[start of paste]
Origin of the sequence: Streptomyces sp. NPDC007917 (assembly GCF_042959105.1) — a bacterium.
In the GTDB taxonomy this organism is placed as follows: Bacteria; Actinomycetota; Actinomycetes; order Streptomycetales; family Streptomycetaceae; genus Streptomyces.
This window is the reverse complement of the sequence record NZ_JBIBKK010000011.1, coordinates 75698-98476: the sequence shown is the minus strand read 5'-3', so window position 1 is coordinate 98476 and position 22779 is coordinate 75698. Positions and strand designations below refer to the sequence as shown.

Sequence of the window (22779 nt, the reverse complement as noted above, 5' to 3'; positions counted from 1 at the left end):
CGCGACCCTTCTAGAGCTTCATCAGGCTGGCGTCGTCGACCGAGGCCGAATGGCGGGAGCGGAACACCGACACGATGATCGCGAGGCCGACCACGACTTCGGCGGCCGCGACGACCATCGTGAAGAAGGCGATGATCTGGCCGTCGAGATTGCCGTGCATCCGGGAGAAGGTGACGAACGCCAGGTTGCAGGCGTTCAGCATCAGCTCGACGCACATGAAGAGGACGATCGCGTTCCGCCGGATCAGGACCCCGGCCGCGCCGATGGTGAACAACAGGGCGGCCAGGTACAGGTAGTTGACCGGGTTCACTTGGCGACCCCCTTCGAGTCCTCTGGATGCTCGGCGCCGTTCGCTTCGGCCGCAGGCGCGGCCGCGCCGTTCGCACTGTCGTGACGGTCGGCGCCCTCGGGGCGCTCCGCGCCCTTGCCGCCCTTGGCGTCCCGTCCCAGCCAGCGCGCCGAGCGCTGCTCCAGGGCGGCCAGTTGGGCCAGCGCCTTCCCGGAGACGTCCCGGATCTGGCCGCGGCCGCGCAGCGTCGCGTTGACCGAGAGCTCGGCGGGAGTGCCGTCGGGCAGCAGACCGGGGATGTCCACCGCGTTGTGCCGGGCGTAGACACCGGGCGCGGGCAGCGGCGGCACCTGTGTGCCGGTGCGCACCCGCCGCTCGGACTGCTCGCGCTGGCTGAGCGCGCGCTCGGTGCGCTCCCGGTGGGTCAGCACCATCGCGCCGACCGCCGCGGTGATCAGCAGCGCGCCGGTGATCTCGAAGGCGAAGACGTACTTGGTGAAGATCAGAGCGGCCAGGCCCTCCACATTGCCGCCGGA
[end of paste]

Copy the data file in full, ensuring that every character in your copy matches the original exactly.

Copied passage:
Origin of the sequence: Streptomyces sp. NPDC007917 (assembly GCF_042959105.1) — a bacterium.
In the GTDB taxonomy this organism is placed as follows: Bacteria; Actinomycetota; Actinomycetes; order Streptomycetales; family Streptomycetaceae; genus Streptomyces.
This window is the reverse complement of the sequence record NZ_JBIBKK010000011.1, coordinates 75698-98476: the sequence shown is the minus strand read 5'-3', so window position 1 is coordinate 98476 and position 22779 is coordinate 75698. Positions and strand designations below refer to the sequence as shown.

Sequence of the window (22779 nt, the reverse complement as noted above, 5' to 3'; positions counted from 1 at the left end):
CGCGACCCTTCTAGAGCTTCATCAGGCTGGCGTCGTCGACCGAGGCCGAATGGCGGGAGCGGAACACCGACACGATGATCGCGAGGCCGACCACGACTTCGGCGGCCGCGACGACCATCGTGAAGAAGGCGATGATCTGGCCGTCGAGATTGCCGTGCATCCGGGAGAAGGTGACGAACGCCAGGTTGCAGGCGTTCAGCATCAGCTCGACGCACATGAAGAGGACGATCGCGTTCCGCCGGATCAGGACCCCGGCCGCGCCGATGGTGAACAACAGGGCGGCCAGGTACAGGTAGTTGACCGGGTTCACTTGGCGACCCCCTTCGAGTCCTCTGGATGCTCGGCGCCGTTCGCTTCGGCCGCAGGCGCGGCCGCGCCGTTCGCACTGTCGTGACGGTCGGCGCCCTCGGGGCGCTCCGCGCCCTTGCCGCCCTTGGCGTCCCGTCCCAGCCAGCGCGCCGAGCGCTGCTCCAGGGCGGCCAGTTGGGCCAGCGCCTTCCCGGAGACGTCCCGGATCTGGCCGCGGCCGCGCAGCGTCGCGTTGACCGAGAGCTCGGCGGGAGTGCCGTCGGGCAGCAGACCGGGGATGTCCACCGCGTTGTGCCGGGCGTAGACACCGGGCGCGGGCAGCGGCGGCACCTGTGTGCCGGTGCGCACCCGCCGCTCGGACTGCTCGCGCTGGCTGAGCGCGCGCTCGGTGCGCTCCCGGTGGGTCAGCACCATCGCGCCGACCGCCGCGGTGATCAGCAGCGCGCCGGTGATCTCGAAGGCGAAGACGTACTTGGTGAAGATCAGAGCGGCCAGGCCCTCCACATTGCCGCCGGA